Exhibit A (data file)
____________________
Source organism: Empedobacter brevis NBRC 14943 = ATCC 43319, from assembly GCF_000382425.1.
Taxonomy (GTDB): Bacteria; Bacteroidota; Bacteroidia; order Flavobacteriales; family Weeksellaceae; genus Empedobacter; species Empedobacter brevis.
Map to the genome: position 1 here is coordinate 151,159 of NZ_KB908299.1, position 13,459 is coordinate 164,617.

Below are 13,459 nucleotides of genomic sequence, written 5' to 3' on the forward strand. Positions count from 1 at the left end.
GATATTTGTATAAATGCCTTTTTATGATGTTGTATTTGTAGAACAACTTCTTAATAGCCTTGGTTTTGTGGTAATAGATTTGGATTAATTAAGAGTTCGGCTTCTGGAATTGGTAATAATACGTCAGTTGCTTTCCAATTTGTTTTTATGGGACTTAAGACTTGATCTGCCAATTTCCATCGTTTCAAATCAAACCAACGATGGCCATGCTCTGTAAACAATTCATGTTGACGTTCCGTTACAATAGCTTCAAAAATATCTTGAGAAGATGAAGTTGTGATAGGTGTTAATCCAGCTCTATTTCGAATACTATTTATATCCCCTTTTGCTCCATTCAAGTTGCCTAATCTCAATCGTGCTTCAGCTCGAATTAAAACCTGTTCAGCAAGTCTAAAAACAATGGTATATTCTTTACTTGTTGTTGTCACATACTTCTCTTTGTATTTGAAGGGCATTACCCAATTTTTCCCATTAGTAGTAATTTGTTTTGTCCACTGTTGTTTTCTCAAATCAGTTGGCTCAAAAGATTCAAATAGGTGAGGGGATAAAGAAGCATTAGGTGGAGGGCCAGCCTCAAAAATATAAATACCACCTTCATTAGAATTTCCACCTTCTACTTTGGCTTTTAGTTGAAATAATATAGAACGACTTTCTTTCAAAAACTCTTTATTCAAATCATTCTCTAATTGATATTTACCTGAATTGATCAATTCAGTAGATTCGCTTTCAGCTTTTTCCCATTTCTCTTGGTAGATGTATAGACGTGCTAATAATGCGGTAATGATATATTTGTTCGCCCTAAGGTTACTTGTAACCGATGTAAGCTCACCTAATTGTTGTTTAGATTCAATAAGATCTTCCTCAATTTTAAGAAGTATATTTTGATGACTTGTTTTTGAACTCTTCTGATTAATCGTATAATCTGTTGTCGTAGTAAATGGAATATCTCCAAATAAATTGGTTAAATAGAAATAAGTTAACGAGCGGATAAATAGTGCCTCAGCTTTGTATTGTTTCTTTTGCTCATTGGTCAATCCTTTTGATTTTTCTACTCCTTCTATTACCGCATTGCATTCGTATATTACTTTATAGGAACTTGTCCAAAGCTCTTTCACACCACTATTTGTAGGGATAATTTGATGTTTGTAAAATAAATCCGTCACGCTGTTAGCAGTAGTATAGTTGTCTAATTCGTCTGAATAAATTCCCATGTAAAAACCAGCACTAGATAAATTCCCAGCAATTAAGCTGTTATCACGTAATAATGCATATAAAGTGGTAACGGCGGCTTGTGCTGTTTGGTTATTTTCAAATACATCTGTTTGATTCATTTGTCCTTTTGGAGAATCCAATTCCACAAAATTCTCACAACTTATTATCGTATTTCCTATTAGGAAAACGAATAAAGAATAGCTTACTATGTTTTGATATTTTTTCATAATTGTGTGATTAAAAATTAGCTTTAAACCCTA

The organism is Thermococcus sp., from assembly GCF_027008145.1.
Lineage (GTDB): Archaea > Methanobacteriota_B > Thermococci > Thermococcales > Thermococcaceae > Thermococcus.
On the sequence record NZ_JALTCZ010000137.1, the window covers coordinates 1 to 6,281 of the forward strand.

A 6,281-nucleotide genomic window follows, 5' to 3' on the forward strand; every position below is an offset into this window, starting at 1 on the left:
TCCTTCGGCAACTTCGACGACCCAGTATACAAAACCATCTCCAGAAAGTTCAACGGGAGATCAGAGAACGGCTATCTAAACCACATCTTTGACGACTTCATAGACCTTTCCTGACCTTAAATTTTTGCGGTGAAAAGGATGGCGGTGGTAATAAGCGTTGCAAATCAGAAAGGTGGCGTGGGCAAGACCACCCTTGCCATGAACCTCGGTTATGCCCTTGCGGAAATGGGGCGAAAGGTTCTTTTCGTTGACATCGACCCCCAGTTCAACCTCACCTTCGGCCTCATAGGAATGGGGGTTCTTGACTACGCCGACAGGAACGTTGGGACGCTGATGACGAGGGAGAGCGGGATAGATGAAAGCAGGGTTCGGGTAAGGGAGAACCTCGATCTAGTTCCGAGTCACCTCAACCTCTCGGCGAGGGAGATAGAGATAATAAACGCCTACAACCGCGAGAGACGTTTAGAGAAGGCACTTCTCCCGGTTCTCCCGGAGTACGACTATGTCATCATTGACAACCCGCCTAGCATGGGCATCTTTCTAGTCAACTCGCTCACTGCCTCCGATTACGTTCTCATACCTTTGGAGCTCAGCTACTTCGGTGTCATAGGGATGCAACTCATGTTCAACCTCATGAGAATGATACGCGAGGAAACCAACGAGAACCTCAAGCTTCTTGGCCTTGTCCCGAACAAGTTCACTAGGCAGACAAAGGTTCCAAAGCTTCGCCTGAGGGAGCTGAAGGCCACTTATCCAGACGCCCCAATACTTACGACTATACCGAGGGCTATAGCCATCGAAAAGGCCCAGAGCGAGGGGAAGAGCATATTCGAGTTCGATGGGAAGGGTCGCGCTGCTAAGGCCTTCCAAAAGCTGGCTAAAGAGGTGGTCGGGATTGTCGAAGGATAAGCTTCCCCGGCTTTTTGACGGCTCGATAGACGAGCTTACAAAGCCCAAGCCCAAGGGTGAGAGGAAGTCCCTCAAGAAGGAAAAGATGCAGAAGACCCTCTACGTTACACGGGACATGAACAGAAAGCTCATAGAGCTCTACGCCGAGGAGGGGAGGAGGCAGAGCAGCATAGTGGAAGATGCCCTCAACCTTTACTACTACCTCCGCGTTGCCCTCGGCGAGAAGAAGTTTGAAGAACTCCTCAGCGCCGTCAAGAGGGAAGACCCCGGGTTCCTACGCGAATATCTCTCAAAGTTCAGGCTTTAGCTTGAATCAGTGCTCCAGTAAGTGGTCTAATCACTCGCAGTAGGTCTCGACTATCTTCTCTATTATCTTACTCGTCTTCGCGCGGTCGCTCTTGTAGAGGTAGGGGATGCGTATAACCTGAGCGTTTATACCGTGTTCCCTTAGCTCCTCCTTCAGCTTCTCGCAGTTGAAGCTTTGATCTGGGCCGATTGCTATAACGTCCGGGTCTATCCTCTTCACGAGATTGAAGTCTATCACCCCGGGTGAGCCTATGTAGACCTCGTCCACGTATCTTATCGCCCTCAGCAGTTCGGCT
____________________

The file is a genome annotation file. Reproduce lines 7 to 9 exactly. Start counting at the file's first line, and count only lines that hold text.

Lineage (GTDB): Archaea > Methanobacteriota_B > Thermococci > Thermococcales > Thermococcaceae > Thermococcus.
On the sequence record NZ_JALTCZ010000137.1, the window covers coordinates 1 to 6,281 of the forward strand.

A 6,281-nucleotide genomic window follows, 5' to 3' on the forward strand; every position below is an offset into this window, starting at 1 on the left: